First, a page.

Match punishment to crime

Published 8:23 am Friday, October 8, 2010

Oh, how times have changed. And, somehow, even as they change for the better they change for the worse.

An Associated Press story on Wednesday reported that three University of Wisconsin students have been fined $86,000 for serving alcohol at a house party.

This would have been inconceivable back in the day when I was a University of Wisconsin ag student. Having a keg of beer in the basement lounge on a pre-football Friday night was an actual dorm-approved activity back in the 1970’s and I can still remember my first weekend at the dorm, trying to hide that I was drinking a mug of juice because I didn’t like beer, had never had a glass of wine and couldn’t have conceived of drinking harder liquor. (That stand, unfortunately, did not last for very long.)

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But back then the legal drinking age was 18 and campus authorities hadn’t yet realized that they would look bad and, worse, get sued by angry parents if they permitted alcohol in dorms.

Which isn’t to say that allowing — heck, encouraging — 18-year-olds to drink was a good thing. It’s just how it was. We had to figure out for ourselves how utterly stupid it was to drink to excess.

Some figured it out faster than others. Some never got a clue. And a couple of young people, somewhere on campus every year, let alcohol get them in fatal trouble. The funny thing is, I don’t think the actual bad stuff due to alcohol was any worse then than it is now that society officially hates but secretly condones drinking.

Anyway, the $86,000 fine got my attention. It also no doubt temporarily got the attention of many 20- and 21-year-olds in Madison, Wis.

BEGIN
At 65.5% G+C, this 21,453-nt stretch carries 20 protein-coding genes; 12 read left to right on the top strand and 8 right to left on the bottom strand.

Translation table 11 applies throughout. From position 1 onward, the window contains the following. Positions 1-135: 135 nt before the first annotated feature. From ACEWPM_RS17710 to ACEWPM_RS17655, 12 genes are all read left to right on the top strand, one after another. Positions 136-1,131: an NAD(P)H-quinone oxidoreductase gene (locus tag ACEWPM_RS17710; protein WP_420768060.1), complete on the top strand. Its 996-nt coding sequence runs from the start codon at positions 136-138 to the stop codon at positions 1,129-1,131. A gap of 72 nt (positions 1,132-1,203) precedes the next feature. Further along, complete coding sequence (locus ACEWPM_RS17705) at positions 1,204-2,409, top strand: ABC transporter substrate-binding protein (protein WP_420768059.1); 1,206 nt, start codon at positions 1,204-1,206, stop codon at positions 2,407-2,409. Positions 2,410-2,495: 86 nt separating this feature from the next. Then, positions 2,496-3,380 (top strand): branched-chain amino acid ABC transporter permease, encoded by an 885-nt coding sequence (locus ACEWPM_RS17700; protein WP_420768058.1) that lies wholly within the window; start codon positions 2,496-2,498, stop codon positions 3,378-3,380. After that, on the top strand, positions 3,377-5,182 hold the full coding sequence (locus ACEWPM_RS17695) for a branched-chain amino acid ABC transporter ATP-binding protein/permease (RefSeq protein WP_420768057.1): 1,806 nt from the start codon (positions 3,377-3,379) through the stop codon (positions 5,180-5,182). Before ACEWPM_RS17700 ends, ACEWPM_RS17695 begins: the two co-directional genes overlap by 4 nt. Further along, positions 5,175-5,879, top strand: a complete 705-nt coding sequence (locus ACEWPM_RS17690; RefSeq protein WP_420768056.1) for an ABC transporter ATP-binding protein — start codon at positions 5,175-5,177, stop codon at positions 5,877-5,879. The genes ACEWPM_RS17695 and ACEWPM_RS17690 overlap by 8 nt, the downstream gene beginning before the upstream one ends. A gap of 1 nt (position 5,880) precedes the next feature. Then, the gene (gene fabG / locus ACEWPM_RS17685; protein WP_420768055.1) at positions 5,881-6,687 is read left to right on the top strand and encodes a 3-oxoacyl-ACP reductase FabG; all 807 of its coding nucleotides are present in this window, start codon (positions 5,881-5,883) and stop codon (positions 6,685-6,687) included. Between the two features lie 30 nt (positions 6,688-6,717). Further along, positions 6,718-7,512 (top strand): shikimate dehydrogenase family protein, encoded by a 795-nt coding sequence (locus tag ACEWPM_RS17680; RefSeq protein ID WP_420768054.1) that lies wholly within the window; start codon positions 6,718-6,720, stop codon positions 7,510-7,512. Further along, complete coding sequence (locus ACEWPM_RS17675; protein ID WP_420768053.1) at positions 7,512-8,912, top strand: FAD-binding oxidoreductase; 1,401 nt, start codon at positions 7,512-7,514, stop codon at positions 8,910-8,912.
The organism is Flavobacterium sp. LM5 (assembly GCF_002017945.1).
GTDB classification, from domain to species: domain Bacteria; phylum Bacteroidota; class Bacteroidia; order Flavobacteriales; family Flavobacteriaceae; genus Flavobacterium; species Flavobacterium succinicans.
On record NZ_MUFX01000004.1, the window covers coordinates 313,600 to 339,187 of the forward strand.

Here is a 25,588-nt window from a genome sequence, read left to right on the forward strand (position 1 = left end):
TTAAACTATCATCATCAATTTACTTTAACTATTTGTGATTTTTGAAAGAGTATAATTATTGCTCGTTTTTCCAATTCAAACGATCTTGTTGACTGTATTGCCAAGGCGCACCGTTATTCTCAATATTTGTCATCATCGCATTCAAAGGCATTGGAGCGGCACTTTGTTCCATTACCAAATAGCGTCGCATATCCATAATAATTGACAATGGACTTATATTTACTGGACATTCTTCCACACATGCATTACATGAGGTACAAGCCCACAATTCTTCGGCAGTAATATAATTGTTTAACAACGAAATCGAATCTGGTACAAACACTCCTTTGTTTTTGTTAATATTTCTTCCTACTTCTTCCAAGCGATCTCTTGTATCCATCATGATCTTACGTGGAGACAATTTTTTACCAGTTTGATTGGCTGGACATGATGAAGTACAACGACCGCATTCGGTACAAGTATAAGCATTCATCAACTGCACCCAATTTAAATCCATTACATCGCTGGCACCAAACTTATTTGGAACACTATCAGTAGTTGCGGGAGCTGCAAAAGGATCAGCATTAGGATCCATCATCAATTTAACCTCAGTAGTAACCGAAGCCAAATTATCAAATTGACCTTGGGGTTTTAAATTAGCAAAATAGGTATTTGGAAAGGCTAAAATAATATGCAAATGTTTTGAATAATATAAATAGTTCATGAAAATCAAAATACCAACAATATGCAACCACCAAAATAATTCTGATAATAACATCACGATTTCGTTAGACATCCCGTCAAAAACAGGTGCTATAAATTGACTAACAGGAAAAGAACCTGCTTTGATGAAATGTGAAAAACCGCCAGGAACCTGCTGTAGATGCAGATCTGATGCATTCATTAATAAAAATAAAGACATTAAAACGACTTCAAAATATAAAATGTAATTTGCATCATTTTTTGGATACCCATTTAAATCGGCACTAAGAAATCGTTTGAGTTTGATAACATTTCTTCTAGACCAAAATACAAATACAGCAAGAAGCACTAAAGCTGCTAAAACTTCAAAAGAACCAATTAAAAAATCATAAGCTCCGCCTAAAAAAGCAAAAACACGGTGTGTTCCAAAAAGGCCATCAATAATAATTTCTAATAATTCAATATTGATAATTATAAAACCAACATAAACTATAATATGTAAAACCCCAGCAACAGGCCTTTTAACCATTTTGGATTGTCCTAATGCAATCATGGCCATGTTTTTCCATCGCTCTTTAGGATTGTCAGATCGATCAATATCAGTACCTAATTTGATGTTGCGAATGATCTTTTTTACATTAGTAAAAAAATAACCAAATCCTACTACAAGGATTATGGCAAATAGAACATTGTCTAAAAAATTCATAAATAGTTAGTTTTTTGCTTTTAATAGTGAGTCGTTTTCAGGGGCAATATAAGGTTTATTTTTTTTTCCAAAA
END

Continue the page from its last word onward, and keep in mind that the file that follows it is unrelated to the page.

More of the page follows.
And as much as I support the idea that young people shouldn’t drink to excess — I hope, like every parent, that my own college-age children don’t — I do wonder how much good it really does to levy a ridiculous-sized penalty on people who can’t possibly afford it.

If the goal of that $86,000 fine was to exact society’s revenge for a youthful mistake, then it will work well. Add $28,000-plus (each kid’s share of the fine) to a typical student loan burden and you’ve got a mountain of debt that few people can climb and which may well knock these men’s young lives right out orbit. That should teach them.

It also no doubt made the city of Madison’s prosecutor and elected officials look really good to taxpayers and voters who thinking getting tough is the only answer.

But what did anyone else gain? About all that giant fine taught most young people is that they need to be sneakier about their under-age drinking. Our country learned during Prohibition that fines, jail and even death don’t do much to prevent drinking — indeed, Prohibition-era accounts report that the danger added to the spice. People haven’t changed that much in 80 years. Including governments that think showy action is better than meaningful action.

The real danger comes when all of us, the public at large, start to believe that dumb but showy government actions are the best we can do. Kind of like when prosecutors try 13-year-olds as adults; sure, it sounds and looks like good, tough action, but who does it help?

This is the point where column writers would typically point out their own brilliant solution. But I don’t know what the right way is to prevent youthful alcohol abuse. Quite possibly there isn’t one.

There is, however, at least a partial answer when some elected-type claims he’s accomplished something by implementing a showy solution. Ask what was really accomplishes, and ask him to do better next time.